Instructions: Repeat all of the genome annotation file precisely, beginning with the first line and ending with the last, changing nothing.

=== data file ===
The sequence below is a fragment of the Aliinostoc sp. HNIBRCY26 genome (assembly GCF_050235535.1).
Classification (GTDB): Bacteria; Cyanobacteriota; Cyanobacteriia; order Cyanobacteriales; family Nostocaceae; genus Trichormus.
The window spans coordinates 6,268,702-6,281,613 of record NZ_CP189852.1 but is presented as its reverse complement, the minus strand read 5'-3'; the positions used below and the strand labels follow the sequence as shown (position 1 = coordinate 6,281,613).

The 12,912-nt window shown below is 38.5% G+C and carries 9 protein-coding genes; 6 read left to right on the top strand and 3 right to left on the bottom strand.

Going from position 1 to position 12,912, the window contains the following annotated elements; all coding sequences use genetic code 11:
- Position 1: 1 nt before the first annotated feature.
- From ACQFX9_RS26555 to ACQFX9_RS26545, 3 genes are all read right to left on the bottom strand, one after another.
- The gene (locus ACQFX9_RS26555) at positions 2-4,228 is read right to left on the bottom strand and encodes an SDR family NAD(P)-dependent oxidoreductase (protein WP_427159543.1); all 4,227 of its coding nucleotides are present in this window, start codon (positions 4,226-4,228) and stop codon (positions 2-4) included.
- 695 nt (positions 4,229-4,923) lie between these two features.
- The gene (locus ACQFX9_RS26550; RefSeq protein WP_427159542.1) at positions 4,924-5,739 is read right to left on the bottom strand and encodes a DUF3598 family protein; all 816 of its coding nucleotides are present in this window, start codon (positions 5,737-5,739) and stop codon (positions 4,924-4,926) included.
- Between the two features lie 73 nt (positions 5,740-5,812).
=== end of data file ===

The sequence below is a fragment of the Aliinostoc sp. HNIBRCY26 genome (assembly GCF_050235535.1).
Classification (GTDB): Bacteria; Cyanobacteriota; Cyanobacteriia; order Cyanobacteriales; family Nostocaceae; genus Trichormus.
The window spans coordinates 6,268,702-6,281,613 of record NZ_CP189852.1 but is presented as its reverse complement, the minus strand read 5'-3'; the positions used below and the strand labels follow the sequence as shown (position 1 = coordinate 6,281,613).

The 12,912-nt window shown below is 38.5% G+C and carries 9 protein-coding genes; 6 read left to right on the top strand and 3 right to left on the bottom strand.

Going from position 1 to position 12,912, the window contains the following annotated elements; all coding sequences use genetic code 11:
- Position 1: 1 nt before the first annotated feature.
- From ACQFX9_RS26555 to ACQFX9_RS26545, 3 genes are all read right to left on the bottom strand, one after another.
- The gene (locus ACQFX9_RS26555) at positions 2-4,228 is read right to left on the bottom strand and encodes an SDR family NAD(P)-dependent oxidoreductase (protein WP_427159543.1); all 4,227 of its coding nucleotides are present in this window, start codon (positions 4,226-4,228) and stop codon (positions 2-4) included.
- 695 nt (positions 4,229-4,923) lie between these two features.
- The gene (locus ACQFX9_RS26550; RefSeq protein WP_427159542.1) at positions 4,924-5,739 is read right to left on the bottom strand and encodes a DUF3598 family protein; all 816 of its coding nucleotides are present in this window, start codon (positions 5,737-5,739) and stop codon (positions 4,924-4,926) included.
- Between the two features lie 73 nt (positions 5,740-5,812).